Good and Services Tax(GST) which is based on the idea of “One nation, one tax” was introduced in India on 1 July 2017. It replaced the multiple taxes levied by the central and state governments. It is not a new concept and before India, nearly 160 countries have adopted it.
France was the first country to implement GST. But the Indian version of GST is different from others as it is not a uniform tax but the government has categorised items in five major slabs – 0%, 5%, 12%,18% and 28%. India has the highest GST rate at 28% as compared to other emerging markets.
In China and Brazil, most of the commodities fall under the tax slab 17% and 10% respectively whereas developed countries like France, Germany and United Kingdom have GST rates between 19% to 20%.
GST was introduced in New Zealand in 1986 at a rate of 10%. One becomes liable to pay GST when the annual turnover exceeds NZ$60,000 in any 12 month period.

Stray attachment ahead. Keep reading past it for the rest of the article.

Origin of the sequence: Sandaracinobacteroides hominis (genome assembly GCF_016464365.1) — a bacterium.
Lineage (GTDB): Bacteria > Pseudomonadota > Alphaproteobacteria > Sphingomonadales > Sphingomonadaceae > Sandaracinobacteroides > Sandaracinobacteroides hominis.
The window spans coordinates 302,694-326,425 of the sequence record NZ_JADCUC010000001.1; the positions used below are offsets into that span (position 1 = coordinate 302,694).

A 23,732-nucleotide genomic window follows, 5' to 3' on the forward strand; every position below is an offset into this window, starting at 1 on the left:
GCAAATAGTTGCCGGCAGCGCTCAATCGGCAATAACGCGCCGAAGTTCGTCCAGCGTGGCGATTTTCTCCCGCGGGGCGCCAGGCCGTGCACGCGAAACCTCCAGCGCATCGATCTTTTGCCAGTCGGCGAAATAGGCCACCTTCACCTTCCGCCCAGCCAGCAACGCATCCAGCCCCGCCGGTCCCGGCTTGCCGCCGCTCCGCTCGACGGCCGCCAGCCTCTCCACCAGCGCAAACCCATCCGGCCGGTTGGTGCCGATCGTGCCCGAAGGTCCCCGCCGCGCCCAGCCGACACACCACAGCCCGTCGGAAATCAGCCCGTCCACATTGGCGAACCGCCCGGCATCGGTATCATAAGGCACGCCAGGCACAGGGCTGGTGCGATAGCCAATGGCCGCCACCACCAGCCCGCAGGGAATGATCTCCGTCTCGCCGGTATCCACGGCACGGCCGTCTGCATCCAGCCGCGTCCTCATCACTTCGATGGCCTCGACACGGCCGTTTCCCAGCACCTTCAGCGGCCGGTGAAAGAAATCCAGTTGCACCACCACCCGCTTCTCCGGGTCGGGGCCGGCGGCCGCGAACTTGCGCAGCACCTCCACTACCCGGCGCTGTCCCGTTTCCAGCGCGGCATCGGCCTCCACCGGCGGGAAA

GST is applicable at the rate of 15% in all good, services and other items sold or consumed in the country. At present, New Zealand is the highest tax-producing country among OECD nations.
In Australia, GST was introduced on 1 July 2000 and replaced a wholesale sales tax. The GST is set at a uniform rate of 10% of the price of the good being sold or services being supplied.
The United States of America doesn’t have GST, and the states enjoy a greater autonomy in taxation.
GST was introduced in Canada in the form of multi-level VAT in 1991 on supplies of goods and services purchased in the country. It was imposed on all products except for certain essentials like grocery, residential rent and medical services. However, the system of imposing own sales tax besides GST has led to price distortions in the country.
The country introduced GST in the year 1994 at a tax rate of 3% to make it acceptable to the public and minimise inflation. Singapore also introduced compensation scheme under GST to provide support to the needy and destitute.
After a prolonged debate for over 26 years, GST was finally introduced in the country. It was introduced at a standard rate of 6% which is relatively low in comparison to other ASEAN countries.